Financial data and news service Bloomberg accidentally leaked more than 10,000 private messages online containing sensitive pricing data exchanged by users of Bloomberg's financial information service, according to a report.
The Financial Times has reported that the messages between traders at dozens of the world's largest banks and their customers from one day in 2009 and one in 2010 had been put online by a former Bloomberg employee. The newspaper says it's possible he may have intended them to be uploaded to a secure site.
The messages contained confidential financial price information and trading activity, the newspaper reported. They were later removed from the site.
The Financial Times article quoted a Bloomberg spokesman as saying, "This work was done with client consent, where emails were explicitly forwarded to us to a dedicated email account and released by the person responsible for the email so that we could conduct internal testing to improve our technology for the client."
But Bloomberg also told the newspaper that the post was a "clear violation of our policies".
Bloomberg officials did not immediately respond to requests for comment.
The report came the same day Bloomberg News editor-in-chief Matthew Winkler apologised for allowing its journalists "limited" access to sensitive data about how clients used Bloomberg terminals, saying it was "inexcusable", but that important customer data had always been protected.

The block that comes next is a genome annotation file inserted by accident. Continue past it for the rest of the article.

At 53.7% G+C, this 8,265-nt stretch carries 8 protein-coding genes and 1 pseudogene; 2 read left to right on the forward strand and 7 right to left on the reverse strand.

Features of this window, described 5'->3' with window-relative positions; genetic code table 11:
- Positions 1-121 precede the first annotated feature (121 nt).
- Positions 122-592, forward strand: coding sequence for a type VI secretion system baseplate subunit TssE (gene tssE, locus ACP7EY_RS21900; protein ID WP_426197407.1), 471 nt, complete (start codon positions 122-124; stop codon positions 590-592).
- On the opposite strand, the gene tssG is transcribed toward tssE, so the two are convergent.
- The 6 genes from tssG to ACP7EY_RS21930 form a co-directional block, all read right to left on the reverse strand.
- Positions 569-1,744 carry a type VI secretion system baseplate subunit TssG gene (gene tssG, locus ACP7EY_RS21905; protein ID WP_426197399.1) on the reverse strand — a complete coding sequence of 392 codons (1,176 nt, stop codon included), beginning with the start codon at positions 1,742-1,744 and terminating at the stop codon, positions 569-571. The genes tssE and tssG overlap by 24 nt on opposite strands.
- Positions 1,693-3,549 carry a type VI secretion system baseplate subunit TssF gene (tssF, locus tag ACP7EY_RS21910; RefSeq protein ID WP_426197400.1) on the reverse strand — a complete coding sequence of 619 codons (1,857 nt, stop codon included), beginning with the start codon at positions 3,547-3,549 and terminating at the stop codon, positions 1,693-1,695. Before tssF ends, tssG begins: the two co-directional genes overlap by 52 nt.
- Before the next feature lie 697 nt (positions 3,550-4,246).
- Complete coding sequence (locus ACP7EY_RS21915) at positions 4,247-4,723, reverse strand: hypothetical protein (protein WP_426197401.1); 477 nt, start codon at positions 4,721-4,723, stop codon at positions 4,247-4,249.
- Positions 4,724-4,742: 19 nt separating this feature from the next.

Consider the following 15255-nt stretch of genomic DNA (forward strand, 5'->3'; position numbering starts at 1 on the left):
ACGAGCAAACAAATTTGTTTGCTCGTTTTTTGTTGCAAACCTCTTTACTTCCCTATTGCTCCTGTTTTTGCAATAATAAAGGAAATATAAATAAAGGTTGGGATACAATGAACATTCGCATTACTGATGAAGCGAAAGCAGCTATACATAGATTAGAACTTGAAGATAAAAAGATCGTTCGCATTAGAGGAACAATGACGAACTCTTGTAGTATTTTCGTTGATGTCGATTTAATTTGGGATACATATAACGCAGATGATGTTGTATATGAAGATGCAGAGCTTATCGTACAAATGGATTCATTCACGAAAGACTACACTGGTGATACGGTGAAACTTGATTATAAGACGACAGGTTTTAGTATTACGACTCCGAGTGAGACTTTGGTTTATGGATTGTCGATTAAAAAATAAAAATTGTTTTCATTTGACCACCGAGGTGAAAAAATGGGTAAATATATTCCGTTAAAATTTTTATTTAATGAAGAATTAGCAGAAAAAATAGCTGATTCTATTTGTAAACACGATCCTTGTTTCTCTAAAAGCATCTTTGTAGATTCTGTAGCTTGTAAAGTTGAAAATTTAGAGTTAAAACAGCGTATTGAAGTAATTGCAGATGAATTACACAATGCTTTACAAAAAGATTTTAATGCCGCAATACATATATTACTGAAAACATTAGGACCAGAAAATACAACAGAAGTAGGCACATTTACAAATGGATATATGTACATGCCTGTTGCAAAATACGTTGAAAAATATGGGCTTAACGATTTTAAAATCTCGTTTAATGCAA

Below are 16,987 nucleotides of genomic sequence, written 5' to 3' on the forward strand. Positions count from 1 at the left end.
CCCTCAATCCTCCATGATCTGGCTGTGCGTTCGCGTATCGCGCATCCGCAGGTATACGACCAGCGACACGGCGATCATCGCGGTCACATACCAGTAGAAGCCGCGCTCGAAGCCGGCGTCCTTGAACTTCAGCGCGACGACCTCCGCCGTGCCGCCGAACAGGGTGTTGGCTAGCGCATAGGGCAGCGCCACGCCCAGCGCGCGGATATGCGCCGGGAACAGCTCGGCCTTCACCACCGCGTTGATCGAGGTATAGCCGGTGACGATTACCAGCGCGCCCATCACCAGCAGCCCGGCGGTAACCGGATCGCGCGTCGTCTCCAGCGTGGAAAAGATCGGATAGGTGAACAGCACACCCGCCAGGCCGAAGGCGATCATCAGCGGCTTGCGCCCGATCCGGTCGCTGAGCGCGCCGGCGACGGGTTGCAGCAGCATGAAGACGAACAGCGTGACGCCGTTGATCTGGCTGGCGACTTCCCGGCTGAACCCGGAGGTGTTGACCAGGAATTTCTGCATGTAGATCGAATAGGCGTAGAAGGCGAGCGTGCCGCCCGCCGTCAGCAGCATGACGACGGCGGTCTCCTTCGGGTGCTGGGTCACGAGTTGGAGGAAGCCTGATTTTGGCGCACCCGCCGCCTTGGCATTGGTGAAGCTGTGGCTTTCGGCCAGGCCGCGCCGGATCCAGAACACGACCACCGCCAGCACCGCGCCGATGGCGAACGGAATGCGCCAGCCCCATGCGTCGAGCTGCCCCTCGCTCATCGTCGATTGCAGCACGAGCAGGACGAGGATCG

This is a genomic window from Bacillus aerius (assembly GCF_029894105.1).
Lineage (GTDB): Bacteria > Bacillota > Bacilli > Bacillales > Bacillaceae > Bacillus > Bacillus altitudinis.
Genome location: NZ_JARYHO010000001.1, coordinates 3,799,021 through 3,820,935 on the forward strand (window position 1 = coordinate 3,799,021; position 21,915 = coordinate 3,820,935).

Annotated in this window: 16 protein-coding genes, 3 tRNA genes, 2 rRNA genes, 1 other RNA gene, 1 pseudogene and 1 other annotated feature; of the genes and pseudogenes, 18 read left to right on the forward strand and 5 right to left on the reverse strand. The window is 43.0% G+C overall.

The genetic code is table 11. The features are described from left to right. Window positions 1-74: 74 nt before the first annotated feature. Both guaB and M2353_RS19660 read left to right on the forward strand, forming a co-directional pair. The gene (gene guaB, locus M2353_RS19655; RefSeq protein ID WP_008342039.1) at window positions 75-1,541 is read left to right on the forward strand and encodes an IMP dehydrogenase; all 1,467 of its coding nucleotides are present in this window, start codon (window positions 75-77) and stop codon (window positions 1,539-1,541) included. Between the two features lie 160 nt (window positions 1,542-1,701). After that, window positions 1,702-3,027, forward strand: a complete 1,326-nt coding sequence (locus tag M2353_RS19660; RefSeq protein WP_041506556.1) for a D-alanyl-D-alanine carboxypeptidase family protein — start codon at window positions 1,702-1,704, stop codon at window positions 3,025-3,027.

His statement came as the European Central Bank said it was in "close contact with Bloomberg" about any possible breaches in the confidentiality of data usage. The US Federal Reserve is also investigating, and a source briefed on the situation said the Treasury Department was looking into the question as well.
The practice of giving reporters access to some data considered proprietary, including when a customer looked into broad categories such as equities or bonds, came to light in media reports last week. In response, the parent company, Bloomberg LP, said it had restricted such access last month after Goldman Sachs complained.
In an editorial posted on Bloomberg.com, Winkler said, "Our reporters should not have access to any data considered proprietary. I am sorry they did. The error is inexcusable."
Goldman flagged the matter to Bloomberg after the bank found that journalists had access to more information than it had known and argued the information was sensitive and should not be seen by reporters.
The news triggered fears at Wall Street firms about the privacy of sensitive data, as well as at the US Federal Reserve and other government departments that use Bloomberg terminals.
In the editorial, Winkler sought to clarify what exactly Bloomberg journalists could see. He said they had access to a user's login history, as well as "high-level types of user functions on an aggregated basis, with no ability to look into specific security information."
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